This majestic bird is loud and raucous, and you probably notice it most early in the morning as it calls loudly outside your window long before you want to open your eyes. While you may want to pull your pillow over your head and go back to sleep, I recommend taking a peek outside your room to observe this intelligent and stunningly beautiful creature. First of all, it is BLUE. Not just dull primary color blue---no, this bird is part metallic blue, part iridescent blue, part sutble-yet-eye-catching blue. It boasts black and white accents around its face, as well as beautiful black stripes on its wing and tail feathers (known as flight feathers). It also has a "mohawk", known as a crest in the bird world.
The Blue Jay, Cyanocitta cristata, is in the Corvid family, which means it is related to Crows and Ravens--highly intelligent birds. Blue Jays have "complex social systems with tight family bonds", according to the Cornell Lab of Ornithology website (allaboutbirds.org). You will often see them in groups flying between trees or following each other to their next feeding site. Blue Jays eat acorns and are helpful in dispersing oak trees due to their caching behavior (they bury thousands of acorns to save for later, but they don't come back for all of them so many of them germinate). They also eat insects as well as other seeds.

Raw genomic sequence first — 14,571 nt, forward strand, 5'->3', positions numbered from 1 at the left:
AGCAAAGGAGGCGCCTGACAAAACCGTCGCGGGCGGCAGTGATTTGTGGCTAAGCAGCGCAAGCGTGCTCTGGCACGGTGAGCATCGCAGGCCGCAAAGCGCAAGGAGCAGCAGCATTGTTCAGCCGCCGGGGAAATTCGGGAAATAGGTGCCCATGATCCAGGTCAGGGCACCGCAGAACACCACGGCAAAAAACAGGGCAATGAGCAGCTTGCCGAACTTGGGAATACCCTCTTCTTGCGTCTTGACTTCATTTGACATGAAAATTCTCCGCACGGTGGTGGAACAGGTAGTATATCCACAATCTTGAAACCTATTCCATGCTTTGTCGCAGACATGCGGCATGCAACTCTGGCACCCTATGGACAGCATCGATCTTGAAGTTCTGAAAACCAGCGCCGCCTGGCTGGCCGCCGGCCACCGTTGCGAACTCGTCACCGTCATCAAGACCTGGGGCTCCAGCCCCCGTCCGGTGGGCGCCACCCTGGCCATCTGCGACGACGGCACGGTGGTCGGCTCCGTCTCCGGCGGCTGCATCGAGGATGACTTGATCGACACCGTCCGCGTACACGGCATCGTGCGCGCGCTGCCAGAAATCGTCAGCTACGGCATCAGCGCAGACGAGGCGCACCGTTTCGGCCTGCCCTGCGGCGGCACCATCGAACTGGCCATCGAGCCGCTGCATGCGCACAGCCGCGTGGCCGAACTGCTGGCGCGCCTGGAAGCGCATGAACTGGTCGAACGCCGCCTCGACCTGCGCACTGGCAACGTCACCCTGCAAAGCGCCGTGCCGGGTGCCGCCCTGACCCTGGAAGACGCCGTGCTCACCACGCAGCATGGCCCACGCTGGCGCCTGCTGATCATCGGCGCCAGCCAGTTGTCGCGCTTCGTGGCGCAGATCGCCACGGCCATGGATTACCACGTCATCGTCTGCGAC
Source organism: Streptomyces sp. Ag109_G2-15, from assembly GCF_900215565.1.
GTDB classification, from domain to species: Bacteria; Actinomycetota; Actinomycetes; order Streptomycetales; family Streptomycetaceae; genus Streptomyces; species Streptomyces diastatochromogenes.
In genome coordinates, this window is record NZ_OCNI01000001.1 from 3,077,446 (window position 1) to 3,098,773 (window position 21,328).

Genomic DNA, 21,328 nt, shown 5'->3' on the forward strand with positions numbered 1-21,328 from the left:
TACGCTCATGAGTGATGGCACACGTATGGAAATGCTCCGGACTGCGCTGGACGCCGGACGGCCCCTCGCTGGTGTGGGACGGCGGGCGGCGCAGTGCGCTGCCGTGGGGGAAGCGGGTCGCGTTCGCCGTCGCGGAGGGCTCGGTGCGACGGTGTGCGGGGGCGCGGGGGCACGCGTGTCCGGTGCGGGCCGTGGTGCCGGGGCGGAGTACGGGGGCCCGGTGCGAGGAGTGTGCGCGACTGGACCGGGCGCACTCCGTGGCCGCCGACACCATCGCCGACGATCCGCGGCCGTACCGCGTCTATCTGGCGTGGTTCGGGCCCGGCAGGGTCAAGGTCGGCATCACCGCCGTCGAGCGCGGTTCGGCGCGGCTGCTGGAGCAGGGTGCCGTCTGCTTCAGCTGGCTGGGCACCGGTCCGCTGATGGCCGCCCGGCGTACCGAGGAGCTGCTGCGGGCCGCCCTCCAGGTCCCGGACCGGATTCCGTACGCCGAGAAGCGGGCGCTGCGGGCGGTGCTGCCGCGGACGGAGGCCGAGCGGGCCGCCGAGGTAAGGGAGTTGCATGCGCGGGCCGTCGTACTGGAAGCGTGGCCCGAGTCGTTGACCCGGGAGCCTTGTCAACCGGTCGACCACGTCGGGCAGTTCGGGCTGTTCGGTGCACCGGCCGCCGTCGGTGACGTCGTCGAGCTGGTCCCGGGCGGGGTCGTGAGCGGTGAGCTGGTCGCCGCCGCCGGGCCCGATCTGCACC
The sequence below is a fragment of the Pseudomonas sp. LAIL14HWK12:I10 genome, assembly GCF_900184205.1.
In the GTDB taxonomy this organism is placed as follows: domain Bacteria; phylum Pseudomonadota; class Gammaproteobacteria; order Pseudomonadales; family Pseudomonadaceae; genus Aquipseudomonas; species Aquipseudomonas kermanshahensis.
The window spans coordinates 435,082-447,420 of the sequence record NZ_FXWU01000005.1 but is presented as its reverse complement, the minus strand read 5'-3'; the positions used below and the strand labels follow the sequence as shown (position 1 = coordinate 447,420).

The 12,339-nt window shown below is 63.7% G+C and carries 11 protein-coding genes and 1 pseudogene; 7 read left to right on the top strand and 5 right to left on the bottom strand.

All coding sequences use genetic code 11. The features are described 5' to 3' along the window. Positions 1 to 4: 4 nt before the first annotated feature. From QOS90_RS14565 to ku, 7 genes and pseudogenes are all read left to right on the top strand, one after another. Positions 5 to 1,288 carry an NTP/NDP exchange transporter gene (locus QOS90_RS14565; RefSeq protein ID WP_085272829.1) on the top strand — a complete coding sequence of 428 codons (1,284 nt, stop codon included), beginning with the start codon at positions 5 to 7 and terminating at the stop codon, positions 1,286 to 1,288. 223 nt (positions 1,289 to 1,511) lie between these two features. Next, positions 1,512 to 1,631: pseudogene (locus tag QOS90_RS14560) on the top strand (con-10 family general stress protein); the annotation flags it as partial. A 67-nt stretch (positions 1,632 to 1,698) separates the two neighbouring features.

Cool Facts about Blue Jays:1. The pigment in their feathers is actually brown, but the miniscule barbs that keep the feathers hooked together (see photo) have modified cells on their surface that scatter the light instead of absorbing it, so the color we see is blue.
|The feather structure of a Blue Jay feather up close. Feathers are actually made up of many compound structures that "zip" together to form a flexible yet durable surface.|
3. Blue Jays use their crests to send messages about how they are feeling. When they are agitated or alert, their crest is raised high. If they are tending to their nest or associating with their mates and family, their crest is relaxed on their head.
For more information on Blue Jays, go to The Cornell Lab of Ornithology's website "All About Birds".
All information taken from http://www.allaboutbirds.org/guide/Blue_Jay/id